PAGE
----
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Falcon Chicks

Press Release: For Immediate Release
May 15, 2012
Contact: Carol Connare,, 545-0995




Amherst, Massachusetts: The installation of a video camera atop UMass Amherst’s W.E.B. Du Bois Library is providing new information about the mating pair of peregrine falcons that have taken up residence each spring on the 274-foot perch for the last decade. Thousands of watchers have followed along in real time since mid-April as three of four eggs hatched successfully and the falcon parents began feeding the chicks. Fans of the FalconCam ( are logging onto the site from their smart phones and iPads and keeping an eye from home and work on their computers.

“For the first time, we can share the experience of sitting on several eggs waiting to hatch and anticipate the excitement of watching the chicks as they grow and are pushed out of the nest,” says Director of Libraries Jay Schafer. “Library staff and many others worked together to make the camera a reality.”

Massachusetts Fish and Wildlife experts and curious viewers alike can see how the parents share childcare duties 50/50. Falcon watchers saw how the birds nest by creating a berm with gravel, which allows them to sit on the berm and not on the eggs while covering them for incubation. Watching the parents feed their young draws viewers. The chicks are growing rapidly and the parents are feeding in earnest. Prey is mostly starlings and grackles with some bluejays and other birds as well.

One viewer wrote: “I observed the changing of the guard last evening when one bird arrived at the nest box with food and the other departed. All three chicks were fed to satiation two of them more aggressive in their insistence on receiving tidbits from the parent bird. …I have not previously had the pleasure of watching this drama unfold…”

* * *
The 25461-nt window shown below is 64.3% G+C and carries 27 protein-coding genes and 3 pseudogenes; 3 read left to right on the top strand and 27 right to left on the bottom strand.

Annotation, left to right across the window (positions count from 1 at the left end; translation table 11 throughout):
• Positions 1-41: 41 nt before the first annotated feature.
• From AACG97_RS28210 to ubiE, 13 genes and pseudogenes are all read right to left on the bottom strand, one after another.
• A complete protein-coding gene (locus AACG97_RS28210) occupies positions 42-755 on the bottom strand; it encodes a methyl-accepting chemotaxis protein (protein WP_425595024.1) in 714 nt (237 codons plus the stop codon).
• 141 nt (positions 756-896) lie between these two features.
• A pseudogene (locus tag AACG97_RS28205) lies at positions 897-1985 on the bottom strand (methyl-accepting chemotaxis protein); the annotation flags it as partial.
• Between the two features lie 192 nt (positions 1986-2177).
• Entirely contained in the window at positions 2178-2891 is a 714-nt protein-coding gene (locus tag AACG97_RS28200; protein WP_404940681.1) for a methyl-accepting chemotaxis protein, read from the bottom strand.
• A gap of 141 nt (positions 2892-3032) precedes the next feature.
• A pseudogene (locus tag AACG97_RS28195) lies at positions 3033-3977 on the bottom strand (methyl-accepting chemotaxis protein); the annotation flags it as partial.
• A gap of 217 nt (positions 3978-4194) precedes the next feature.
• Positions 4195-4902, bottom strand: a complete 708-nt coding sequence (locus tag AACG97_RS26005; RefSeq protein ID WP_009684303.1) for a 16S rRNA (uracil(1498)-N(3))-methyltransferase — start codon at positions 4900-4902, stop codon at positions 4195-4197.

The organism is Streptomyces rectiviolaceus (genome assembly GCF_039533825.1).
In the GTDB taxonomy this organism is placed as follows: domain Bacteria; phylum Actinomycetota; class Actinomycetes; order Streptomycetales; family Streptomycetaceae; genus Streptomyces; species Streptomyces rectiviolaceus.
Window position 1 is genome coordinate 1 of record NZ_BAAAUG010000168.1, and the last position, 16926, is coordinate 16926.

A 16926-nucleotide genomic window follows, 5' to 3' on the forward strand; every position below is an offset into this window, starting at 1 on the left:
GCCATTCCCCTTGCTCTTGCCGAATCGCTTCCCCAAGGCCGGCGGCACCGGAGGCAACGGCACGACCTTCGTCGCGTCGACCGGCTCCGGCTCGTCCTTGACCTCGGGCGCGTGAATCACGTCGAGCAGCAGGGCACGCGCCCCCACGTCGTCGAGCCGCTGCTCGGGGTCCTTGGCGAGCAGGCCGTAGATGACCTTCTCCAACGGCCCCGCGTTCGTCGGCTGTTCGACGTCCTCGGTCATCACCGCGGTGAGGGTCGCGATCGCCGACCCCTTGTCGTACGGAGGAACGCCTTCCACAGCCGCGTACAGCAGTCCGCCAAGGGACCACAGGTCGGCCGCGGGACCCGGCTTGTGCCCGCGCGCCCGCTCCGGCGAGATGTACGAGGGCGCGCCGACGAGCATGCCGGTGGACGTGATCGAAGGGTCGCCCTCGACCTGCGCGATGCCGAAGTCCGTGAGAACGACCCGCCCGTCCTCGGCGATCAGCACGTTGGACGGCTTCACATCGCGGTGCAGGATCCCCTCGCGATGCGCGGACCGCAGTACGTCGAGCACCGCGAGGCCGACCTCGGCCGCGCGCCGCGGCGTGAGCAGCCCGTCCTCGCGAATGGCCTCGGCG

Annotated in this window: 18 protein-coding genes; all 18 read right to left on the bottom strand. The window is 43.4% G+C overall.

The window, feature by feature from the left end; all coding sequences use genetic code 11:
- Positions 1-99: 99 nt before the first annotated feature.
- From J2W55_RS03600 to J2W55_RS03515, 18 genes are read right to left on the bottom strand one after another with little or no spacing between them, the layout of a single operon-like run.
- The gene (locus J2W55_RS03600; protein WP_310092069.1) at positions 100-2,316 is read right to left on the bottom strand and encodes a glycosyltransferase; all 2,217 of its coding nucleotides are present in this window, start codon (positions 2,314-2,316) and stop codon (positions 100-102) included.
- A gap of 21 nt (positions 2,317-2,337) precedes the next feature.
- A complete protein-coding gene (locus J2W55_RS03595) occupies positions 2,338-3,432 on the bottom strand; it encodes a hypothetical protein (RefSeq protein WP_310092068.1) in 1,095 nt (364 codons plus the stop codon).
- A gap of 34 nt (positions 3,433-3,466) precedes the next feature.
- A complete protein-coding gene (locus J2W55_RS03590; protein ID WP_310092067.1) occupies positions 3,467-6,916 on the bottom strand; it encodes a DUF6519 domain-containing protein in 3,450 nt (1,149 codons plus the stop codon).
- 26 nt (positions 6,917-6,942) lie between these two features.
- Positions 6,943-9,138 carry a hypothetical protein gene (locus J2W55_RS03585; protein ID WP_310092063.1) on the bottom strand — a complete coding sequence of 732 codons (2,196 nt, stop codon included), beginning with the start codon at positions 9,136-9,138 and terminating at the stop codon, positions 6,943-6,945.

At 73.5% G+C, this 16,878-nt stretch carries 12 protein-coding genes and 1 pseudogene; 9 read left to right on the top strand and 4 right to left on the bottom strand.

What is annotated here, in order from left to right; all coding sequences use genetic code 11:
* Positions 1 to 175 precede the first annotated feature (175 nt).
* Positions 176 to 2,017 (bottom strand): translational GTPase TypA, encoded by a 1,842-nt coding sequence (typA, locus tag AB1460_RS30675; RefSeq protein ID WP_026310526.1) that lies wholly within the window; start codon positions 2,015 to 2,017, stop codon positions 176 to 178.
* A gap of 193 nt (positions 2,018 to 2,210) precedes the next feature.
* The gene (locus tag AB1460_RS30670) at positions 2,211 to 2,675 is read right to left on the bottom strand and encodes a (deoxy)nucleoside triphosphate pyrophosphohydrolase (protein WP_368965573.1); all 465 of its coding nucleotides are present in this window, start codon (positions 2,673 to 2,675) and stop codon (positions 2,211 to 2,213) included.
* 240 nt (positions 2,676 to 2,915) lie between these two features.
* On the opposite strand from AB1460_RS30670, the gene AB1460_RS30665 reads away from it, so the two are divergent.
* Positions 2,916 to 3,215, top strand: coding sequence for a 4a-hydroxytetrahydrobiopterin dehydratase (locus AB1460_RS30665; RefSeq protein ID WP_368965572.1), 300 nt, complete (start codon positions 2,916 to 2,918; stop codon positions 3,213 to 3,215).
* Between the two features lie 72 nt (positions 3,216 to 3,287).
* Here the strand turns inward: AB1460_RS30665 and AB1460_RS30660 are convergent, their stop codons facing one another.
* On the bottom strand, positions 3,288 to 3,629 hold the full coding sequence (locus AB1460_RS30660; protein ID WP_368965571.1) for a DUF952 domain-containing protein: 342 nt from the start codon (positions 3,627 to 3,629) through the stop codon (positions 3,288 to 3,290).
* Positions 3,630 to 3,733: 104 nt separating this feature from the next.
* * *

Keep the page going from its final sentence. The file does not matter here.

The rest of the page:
Four eggs were laid in mid-April and three hatched successfully in the first week of May. Experts speculate cold weather might be the cause of the unfertilized egg. It is unclear if the parents have removed it from the nest or if it is still inside. One egg was lost last year as well and collected for analysis. The infertile eggs are analyzed for pesticide content and other pollutants. Since the falcons are at the top of the small-bird food chain and thus accumulate pesticides, the data is important for human health studies as well as bird studies. The loss of the egg makes it easier on the parent falcons to care for and feed three chicks versus four.

“The falcons will be banded sometime in mid-May, and will begin fledging after that,” says Richard Nathhorst, capital project manager, Facilities Planning, at UMass Amherst. Each spring, staff from MassWildlife and UMass Facilities Planning Division band the chicks after they hatch. Since the first nest box was installed at the Library in 2003, 27 falcon chicks have hatched and fledged (flown) from this site.

The banning of DDT in 1972 and subsequent restoration efforts brought the peregrine back from the brink of extinction in Massachusetts and across the country. Banding of the young has proven to be an important scientific tool in measuring the success of restoration programs, learning about raptor survival rates, dispersal distances, habitat preferences and causes of death. The peregrine falcon was removed from the federal Endangered Species list in 1999, but is listed as Endangered under the Massachusetts Endangered Species Act.

“In 2011, there were a total of 25 nesting pairs of falcons in the Bay State,” said Dr. Tom French, Assistant Director of MassWildlife's Natural Heritage and Endangered Species Program. Peregrine Falcons are now nesting at sites across the state including locations in Boston, Cambridge, Saugus, Swampscott, Peabody, Woburn, West Roxbury, Winthrop, Fall River, New Bedford, Quincy, Lawrence, Lowell, Worcester, Deerfield, Springfield, Erving, and Holyoke.

A fact sheet on peregrine falcons can be found at:


Ch. 22 News


Last Edited: 24 October 2012